That’s a “big opportunity,” Beard said, across all platforms. That would give an advertiser with, say, three ads running a chance to determine certain effectiveness gauges for each and do some editing mid-flight.

That not only can improve “resonance,” but save money.

If a 15-second spot is doing just as well as a 30-second one, why stick with it?

“Why spend money on 30s,” Beard said. “Move all your spending to 15s … there’s lots of opportunities for advertisers, in particular, to measure “reach” and “resonance” in as close to real-time as possible and then make smart choices about how they allocate their spending, or improve their advertising  to get a better reaction outcome.”

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Digital Innovation – A Conversation with Group M’s Chief Digital Officer Rob Norman

November 20, 2012

Last week, the Paley Center for Media hosted their Innovation without Borders conference. I had the pleasure of leading a discussion with the inimitable Rob Norman, the Chief Digital Officer of Group M.

Paley Center for Media Innovation without Borders

In our discussion, Rob and I debated the fragmentation of the media landscape, the increasingly simultaneous consumption of media,  the need for end-to-end advertising measurement, the importance of standard metrics, and the role of real-time optimization, among other things.

Rob Norman — Chief Digital Officer, Group M

To see Rob’s take on these and other media and advertising topics, click here.

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Addressing the Trust Deficit in Advertising

September 17, 2012

Consumers increasing lack of trust doesn’t begin and end with government and other large public and private institutions. It applies to advertising as well. This should hardly be a surprise to anyone. Who trusts ads anyway?

What’s surprising is that advertising continues to work as well as it does when the majority of consumers say they “don’t trust (advertising) much or at all.” This is, no doubt, due to the creative power of great advertising—its ability to entertain as well as sell. Advertising works despite itself.

Trust in Advertising – Paid, Owned and Earned

In a recent Nielsen global study (disclosure: I work at Nielsen), all forms of paid advertising—TV, Print, Digital, Radio, etc., fared poorly on the trust factor. Conversely, and not surprisingly, “recommendations from people I know” scored highest on trust, with 92% of consumers trusting this source completely or somewhat. Owned media, such as brand websites, scored higher than paid advertising, but lower than social recommendations.

Trust In Advertising

Now What ? The Convergence of Paid, Owned and Earned

Now that we’ve demonstrated what many of us already knew, what should we do about it? Does trust in advertising even matter? If so, can we even do anything about it?  After all, the only advertising that most CMO’s control is their own (and some Ad Agency people would even debate that).

Since trust is a continuum , moving from earned (highest) to owned and then paid (lowest), it stands to reason that brands should want more earned and owned media. But giving up paid media? For most brands, this isn’t really feasible given both the broad reach and historical success associated with paid media.

Instead, we need to start thinking of how Paid, Owned and Earned media can work together to improve trust and deliver better results. Marketers continue to discuss them as if they are separate and discreet media. They’re increasingly not.

Technology is blurring the lines of paid, owned and earned media.  Paid media can now also be social. Social is often about paid. Owned media can have paid embedded in it. And sometimes, all three can exist in one consumer touchpoint. What’s a CMO to make of this trend?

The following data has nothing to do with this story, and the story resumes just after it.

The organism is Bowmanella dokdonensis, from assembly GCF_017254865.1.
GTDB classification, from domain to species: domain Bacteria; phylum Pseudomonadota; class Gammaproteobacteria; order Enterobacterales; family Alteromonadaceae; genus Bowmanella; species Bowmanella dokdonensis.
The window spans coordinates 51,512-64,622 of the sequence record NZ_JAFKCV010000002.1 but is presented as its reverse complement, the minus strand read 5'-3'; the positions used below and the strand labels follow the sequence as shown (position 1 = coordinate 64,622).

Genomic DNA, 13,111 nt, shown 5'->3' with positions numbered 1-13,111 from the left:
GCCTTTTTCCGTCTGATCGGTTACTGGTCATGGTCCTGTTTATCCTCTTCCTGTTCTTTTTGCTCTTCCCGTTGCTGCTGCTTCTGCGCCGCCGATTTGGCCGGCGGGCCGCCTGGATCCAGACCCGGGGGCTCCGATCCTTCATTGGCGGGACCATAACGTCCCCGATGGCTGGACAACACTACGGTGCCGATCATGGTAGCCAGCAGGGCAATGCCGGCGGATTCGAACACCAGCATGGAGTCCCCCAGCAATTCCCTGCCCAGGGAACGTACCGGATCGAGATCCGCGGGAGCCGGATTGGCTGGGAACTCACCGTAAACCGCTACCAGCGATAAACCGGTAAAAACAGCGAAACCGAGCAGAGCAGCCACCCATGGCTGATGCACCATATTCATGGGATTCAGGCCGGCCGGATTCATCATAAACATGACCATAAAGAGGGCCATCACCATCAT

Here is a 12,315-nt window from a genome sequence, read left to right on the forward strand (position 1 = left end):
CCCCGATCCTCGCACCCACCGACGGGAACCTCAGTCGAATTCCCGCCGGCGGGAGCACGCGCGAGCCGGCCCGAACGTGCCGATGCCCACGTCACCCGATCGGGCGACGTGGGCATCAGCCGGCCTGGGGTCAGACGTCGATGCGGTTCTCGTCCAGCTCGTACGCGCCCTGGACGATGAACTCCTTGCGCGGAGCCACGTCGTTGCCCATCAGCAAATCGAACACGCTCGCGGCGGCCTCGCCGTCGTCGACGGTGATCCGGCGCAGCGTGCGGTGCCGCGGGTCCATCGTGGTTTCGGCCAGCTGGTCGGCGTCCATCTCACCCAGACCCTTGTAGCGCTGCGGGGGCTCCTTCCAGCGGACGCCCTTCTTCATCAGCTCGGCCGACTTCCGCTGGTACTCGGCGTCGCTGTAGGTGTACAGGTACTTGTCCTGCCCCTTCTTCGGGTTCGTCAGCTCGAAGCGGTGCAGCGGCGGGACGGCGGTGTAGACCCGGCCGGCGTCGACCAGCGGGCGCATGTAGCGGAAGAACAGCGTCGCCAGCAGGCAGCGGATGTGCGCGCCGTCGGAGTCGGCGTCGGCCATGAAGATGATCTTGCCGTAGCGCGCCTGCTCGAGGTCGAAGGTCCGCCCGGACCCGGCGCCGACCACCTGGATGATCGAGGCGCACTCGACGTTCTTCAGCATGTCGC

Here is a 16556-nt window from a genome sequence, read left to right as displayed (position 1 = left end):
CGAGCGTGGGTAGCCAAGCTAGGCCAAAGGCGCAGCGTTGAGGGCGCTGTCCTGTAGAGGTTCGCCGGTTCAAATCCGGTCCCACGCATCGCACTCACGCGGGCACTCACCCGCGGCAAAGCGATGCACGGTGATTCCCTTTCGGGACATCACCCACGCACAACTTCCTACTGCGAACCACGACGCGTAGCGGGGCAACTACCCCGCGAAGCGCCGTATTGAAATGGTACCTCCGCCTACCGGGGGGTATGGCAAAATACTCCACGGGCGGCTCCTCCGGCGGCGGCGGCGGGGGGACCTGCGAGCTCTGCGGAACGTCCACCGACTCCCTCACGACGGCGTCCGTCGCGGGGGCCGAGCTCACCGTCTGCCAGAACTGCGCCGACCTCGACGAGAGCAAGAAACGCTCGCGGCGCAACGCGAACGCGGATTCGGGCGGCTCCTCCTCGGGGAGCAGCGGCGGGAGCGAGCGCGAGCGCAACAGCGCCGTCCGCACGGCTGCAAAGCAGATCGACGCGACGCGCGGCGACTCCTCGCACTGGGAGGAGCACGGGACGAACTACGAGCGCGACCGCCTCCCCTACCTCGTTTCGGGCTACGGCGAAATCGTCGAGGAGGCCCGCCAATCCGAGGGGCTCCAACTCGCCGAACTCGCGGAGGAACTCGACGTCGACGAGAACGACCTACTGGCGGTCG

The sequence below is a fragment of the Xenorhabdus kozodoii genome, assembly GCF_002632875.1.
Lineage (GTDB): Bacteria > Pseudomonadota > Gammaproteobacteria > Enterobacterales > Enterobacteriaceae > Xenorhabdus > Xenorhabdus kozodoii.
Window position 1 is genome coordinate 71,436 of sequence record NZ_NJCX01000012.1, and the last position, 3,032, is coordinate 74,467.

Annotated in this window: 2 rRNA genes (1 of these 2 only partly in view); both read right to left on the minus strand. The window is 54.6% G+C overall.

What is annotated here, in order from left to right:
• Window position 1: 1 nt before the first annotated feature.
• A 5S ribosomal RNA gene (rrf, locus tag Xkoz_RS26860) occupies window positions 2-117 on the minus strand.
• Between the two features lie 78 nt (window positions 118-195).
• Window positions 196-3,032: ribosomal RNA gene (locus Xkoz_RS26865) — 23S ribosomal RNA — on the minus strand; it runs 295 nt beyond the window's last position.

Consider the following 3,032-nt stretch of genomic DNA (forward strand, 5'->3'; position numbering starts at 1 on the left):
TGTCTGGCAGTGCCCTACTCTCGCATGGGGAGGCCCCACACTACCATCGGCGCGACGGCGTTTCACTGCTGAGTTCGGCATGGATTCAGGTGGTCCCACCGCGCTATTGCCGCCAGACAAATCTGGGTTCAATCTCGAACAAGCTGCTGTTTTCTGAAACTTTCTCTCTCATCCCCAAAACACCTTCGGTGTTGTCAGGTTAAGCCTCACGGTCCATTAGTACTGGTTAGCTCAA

3 Examples of Paid, Owned, Earned Convergence

1.       Paid Ads Work Harder with Social

What actually happens when you combine social and paid advertising? Research on Facebook ads with and without a social layer (Jimmy, Billy and 8 other friends are fans of Brand X), shows that social ads generate much stronger breakthrough and purchase intent than ads without a social layer. Why? Knowing that the advertised brand is liked by our friends builds trust.

Paid Advertising Works Harder with a Social Layer

2.       Paid Digital Advertising Drives “Owned Media” Usage

Digital advertising can drive consumers to a Brand’s owned media. In the example below, we look at the effectiveness of four different brands digital advertising in driving consumers to their respective web sites. Brands A & B were far more successful in doing so than Brands C & D.

Brand A

   Brand B

   Brand C

Brand D

% of those exposedto the online display campaign that went on to visit a brand’s site post-exposure 

4.7

       5.2

      1.0

1.2

% of those not exposedto the online display advertising who visited a brand’s site 

    0.5

       0.4

0.2

0.3

3.       Owned Can Work Harder Than “Paid Media”

What about owned media? Does it work once consumers arrive? One way of understanding this is to measure the off-line sales impact of those consumers exposed versus not exposed to your brand’s website. In the example below, we can see that exposure to Brand X’s owned digital media drove almost 3x the sales lift of paid digital ads alone.

Owned Media Can Work Harder than Paid

The Opportunity – Putting it All Together

Addressing the truth deficit in advertising is more than just making ads that are, well, true. It’s also about how to use paid, owned and earned media to your brand’s advantage.

Using the example above, why not build social into your paid advertising (where possible), use your paid ads to drive consumers to your website, and optimize your site to drive maximum on or off-line purchase? Why not experiment with the myriad of ways to engage your consumers across the paid, owned and earned continuum?

Because I’m betting that overcoming the trust deficit in advertising isn’t about making ads that aren’t misleading or exaggerated. It’s about adding in social and owned media experiences in ways that gives paid media more legitimacy and enables it to work harder for your brand.